If you’re looking for a hero, THAT is a hero.

Anyway…I’m very sad that we lost Rehana this weekend. My sincerest condolences go to her family; especially her kids. This isn’t about me, but I know what it’s like to lose a parent too soon. So…yeah. I feel for them the most.

You weren’t here long enough, Rehana, but you packed an awful lot of love and living into your nearly 47 years. We all should live a life as full as yours.

Peace be with you on your journey.

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fourth of july thru the eyes of a 70s kid.

No matter how old I am, my most vivid Fourth of July memories are of the family reunion parties on my mother’s side at my Uncle Cecil and Aunt Nora’s house.

All through the 70s and 80s, we’d spend every Fourth of July there, with pretty much every other relative on my mom’s side of the family. They came from all over the Thumb to Cecil and Nora’s house, which was decked out with an American flags…although I seem to recall it had only 48 stars on it (no joke). Back then, themed parties were not the ridiculous productions they’ve become today. You put up your flag, open your garage door, get some red, white and blue napkins and plastic cups and PRESTO! Instant party!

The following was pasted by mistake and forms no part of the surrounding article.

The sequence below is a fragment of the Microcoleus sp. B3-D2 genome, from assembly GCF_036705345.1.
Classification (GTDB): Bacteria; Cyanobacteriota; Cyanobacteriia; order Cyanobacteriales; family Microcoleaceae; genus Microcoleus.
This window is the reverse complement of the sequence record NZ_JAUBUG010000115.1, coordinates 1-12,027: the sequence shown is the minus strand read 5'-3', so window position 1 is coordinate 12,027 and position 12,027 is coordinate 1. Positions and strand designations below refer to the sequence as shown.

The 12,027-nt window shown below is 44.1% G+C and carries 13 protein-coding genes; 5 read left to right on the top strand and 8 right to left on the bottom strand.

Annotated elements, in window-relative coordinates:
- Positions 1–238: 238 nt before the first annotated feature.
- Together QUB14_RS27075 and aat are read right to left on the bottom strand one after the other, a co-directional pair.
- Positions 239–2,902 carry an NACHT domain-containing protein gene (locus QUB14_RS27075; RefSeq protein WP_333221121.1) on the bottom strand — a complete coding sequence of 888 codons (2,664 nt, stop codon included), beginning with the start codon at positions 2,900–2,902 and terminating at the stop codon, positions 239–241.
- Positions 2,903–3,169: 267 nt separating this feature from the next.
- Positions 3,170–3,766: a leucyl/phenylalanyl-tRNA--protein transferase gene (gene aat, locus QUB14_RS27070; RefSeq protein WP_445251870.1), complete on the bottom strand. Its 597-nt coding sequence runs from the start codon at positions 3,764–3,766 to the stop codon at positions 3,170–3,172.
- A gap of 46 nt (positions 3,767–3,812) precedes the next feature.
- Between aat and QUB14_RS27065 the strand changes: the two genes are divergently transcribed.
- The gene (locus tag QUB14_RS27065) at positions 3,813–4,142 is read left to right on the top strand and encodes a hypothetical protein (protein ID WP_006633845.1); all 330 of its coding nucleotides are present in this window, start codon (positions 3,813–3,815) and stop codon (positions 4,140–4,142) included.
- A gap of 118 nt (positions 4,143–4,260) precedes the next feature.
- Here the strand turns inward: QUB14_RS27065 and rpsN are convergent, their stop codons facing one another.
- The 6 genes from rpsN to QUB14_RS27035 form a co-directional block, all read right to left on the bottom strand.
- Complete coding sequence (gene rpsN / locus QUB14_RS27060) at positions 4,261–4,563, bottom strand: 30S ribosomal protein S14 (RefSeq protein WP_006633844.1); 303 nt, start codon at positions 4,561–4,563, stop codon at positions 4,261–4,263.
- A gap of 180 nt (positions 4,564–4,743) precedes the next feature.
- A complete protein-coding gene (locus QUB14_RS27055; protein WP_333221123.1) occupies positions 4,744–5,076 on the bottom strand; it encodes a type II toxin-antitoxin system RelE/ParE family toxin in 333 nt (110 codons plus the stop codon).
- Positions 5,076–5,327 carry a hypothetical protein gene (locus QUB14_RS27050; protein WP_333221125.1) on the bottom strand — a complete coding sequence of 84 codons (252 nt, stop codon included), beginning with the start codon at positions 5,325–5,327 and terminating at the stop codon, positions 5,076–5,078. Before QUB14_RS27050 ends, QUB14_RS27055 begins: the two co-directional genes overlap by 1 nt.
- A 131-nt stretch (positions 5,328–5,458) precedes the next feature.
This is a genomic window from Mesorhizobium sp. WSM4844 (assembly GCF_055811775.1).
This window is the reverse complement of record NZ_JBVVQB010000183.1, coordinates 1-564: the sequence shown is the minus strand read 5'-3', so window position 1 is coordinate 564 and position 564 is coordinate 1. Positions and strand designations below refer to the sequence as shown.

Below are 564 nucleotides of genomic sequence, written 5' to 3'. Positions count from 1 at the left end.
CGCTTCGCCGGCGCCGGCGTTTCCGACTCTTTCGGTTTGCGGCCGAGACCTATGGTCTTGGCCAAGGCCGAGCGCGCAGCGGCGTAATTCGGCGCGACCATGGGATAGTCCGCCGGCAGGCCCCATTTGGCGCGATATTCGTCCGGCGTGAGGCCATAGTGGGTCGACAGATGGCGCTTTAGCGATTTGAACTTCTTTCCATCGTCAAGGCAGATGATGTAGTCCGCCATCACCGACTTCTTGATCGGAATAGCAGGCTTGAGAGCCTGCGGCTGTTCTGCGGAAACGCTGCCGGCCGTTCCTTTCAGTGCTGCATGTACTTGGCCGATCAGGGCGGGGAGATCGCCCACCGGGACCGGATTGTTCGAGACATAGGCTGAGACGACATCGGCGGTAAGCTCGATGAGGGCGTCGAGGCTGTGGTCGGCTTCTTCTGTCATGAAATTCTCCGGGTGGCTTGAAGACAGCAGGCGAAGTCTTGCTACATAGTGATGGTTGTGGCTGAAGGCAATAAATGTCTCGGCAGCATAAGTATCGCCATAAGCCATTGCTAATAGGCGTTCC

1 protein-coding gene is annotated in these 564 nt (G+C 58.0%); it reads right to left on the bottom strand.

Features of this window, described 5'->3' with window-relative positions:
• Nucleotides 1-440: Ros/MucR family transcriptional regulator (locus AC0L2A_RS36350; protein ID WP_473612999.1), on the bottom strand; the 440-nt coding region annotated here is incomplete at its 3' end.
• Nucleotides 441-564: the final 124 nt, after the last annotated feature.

It seemed like HUNDREDS of people crowded into that yard every year, and it always felt like this was THE place to be on the Fourth of July! All my grandmother’s brothers and sisters were there with their families. My grandmother was one of about nine or 10 kids, so maybe I wasn’t exaggerating about that “hundreds” remark.

As kids, my brother Shawn​ and I would spend most of our time with our cousins playing jarts and other yard games. Nothing like throwing large, metal, missile-like darts at your cousins from 20 feet away, eh? What could possibly go wrong???

When we got older, we rode our bikes over to the house and would skip over to a nearby park to play tennis.The biggest topic of discussion for us: “Where are you going to watch the fireworks?” Bay City was and is legendary for its Fourth of July fireworks.

Everyone brought a dish and a huge buffet was set up in the garage with all the typical cookout foods: potato salad, pasta salad, some sort of Jell-O concoction, grilled hotdogs and hamburgers (or “hamburgs,” as everyone in Bay City seems to call them) and so on. When it came time to eat, you grabbed a paper plate, filled it with as much as you could carry and found the nearest lawn chair.